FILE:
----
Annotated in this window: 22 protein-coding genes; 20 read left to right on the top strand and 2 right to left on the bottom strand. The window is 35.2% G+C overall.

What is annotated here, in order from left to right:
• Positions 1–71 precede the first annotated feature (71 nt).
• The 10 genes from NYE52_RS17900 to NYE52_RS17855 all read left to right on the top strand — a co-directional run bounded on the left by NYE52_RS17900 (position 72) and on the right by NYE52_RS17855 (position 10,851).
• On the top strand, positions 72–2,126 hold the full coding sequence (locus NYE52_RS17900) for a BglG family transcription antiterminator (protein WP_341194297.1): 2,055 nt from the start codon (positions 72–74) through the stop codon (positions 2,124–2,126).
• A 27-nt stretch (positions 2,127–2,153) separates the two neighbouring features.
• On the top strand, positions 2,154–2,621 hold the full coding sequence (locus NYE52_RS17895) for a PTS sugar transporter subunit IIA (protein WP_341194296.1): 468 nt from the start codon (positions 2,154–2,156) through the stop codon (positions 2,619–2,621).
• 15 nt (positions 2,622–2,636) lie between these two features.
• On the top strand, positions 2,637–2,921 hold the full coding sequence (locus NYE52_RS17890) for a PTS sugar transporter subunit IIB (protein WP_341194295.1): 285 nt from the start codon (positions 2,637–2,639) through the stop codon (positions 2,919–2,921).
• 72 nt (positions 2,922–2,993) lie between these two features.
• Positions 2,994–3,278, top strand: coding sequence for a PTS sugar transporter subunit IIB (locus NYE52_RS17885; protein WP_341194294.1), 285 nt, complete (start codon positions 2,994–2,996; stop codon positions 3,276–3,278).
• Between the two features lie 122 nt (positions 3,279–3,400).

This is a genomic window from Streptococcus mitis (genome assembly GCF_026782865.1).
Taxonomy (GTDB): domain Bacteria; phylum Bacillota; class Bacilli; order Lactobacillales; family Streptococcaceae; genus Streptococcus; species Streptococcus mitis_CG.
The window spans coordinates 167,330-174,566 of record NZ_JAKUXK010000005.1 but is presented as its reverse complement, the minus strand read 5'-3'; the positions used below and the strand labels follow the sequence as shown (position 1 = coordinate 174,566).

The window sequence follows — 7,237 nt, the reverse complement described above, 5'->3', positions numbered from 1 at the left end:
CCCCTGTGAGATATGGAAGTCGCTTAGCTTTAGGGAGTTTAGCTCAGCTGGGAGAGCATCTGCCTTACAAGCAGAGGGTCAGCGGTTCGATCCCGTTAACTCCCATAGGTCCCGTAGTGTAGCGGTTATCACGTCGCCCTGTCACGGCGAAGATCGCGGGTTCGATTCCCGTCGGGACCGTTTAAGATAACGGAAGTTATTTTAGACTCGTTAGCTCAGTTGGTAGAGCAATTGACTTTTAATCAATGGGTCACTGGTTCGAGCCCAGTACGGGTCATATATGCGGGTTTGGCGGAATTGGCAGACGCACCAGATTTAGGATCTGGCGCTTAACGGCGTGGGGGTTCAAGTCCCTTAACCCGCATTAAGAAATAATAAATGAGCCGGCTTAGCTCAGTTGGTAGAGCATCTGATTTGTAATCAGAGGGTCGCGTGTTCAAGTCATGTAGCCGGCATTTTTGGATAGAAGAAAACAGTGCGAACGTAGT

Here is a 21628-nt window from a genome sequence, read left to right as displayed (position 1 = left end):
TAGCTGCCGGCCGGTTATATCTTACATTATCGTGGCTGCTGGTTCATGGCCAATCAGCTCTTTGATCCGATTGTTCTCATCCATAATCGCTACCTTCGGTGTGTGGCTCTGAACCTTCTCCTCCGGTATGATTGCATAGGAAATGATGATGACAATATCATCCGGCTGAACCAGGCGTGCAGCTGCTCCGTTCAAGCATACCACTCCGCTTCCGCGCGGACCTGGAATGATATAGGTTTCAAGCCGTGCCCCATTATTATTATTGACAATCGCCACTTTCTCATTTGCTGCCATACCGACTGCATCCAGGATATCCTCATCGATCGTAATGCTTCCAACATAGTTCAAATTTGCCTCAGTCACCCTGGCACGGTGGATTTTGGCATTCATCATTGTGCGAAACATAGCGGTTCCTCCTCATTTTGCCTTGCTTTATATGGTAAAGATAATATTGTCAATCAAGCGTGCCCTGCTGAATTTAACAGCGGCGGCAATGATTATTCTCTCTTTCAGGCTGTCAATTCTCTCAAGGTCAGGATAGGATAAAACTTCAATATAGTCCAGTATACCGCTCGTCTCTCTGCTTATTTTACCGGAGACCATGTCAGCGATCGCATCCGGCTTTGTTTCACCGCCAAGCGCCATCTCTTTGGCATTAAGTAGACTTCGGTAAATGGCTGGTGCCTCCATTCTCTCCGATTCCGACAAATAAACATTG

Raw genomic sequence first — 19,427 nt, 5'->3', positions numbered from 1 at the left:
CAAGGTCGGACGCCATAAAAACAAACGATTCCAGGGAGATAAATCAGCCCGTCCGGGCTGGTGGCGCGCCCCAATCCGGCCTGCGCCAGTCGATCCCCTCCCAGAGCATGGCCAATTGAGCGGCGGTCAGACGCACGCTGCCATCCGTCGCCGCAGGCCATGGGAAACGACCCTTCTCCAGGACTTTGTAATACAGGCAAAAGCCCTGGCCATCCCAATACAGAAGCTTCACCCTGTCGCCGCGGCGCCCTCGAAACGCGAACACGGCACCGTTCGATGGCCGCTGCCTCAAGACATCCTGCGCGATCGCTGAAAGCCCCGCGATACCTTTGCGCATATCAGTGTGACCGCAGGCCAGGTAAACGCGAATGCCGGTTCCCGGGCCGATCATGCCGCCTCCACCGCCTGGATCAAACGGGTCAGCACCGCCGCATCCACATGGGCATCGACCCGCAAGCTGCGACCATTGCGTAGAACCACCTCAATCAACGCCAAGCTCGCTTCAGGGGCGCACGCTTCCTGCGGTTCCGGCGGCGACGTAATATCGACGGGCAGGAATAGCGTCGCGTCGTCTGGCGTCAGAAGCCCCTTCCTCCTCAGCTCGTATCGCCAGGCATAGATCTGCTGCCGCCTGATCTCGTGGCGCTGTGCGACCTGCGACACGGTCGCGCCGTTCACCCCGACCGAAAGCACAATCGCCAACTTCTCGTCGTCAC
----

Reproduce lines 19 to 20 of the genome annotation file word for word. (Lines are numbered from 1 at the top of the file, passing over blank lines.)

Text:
TAGCTGCCGGCCGGTTATATCTTACATTATCGTGGCTGCTGGTTCATGGCCAATCAGCTCTTTGATCCGATTGTTCTCATCCATAATCGCTACCTTCGGTGTGTGGCTCTGAACCTTCTCCTCCGGTATGATTGCATAGGAAATGATGATGACAATATCATCCGGCTGAACCAGGCGTGCAGCTGCTCCGTTCAAGCATACCACTCCGCTTCCGCGCGGACCTGGAATGATATAGGTTTCAAGCCGTGCCCCATTATTATTATTGACAATCGCCACTTTCTCATTTGCTGCCATACCGACTGCATCCAGGATATCCTCATCGATCGTAATGCTTCCAACATAGTTCAAATTTGCCTCAGTCACCCTGGCACGGTGGATTTTGGCATTCATCATTGTGCGAAACATAGCGGTTCCTCCTCATTTTGCCTTGCTTTATATGGTAAAGATAATATTGTCAATCAAGCGTGCCCTGCTGAATTTAACAGCGGCGGCAATGATTATTCTCTCTTTCAGGCTGTCAATTCTCTCAAGGTCAGGATAGGATAAAACTTCAATATAGTCCAGTATACCGCTCGTCTCTCTGCTTATTTTACCGGAGACCATGTCAGCGATCGCATCCGGCTTTGTTTCACCGCCAAGCGCCATCTCTTTGGCATTAAGTAGACTTCGGTAAATGGCTGGTGCCTCCATTCTCTCCGATTCCGACAAATAAACATTG

Raw genomic sequence first — 19,427 nt, 5'->3', positions numbered from 1 at the left: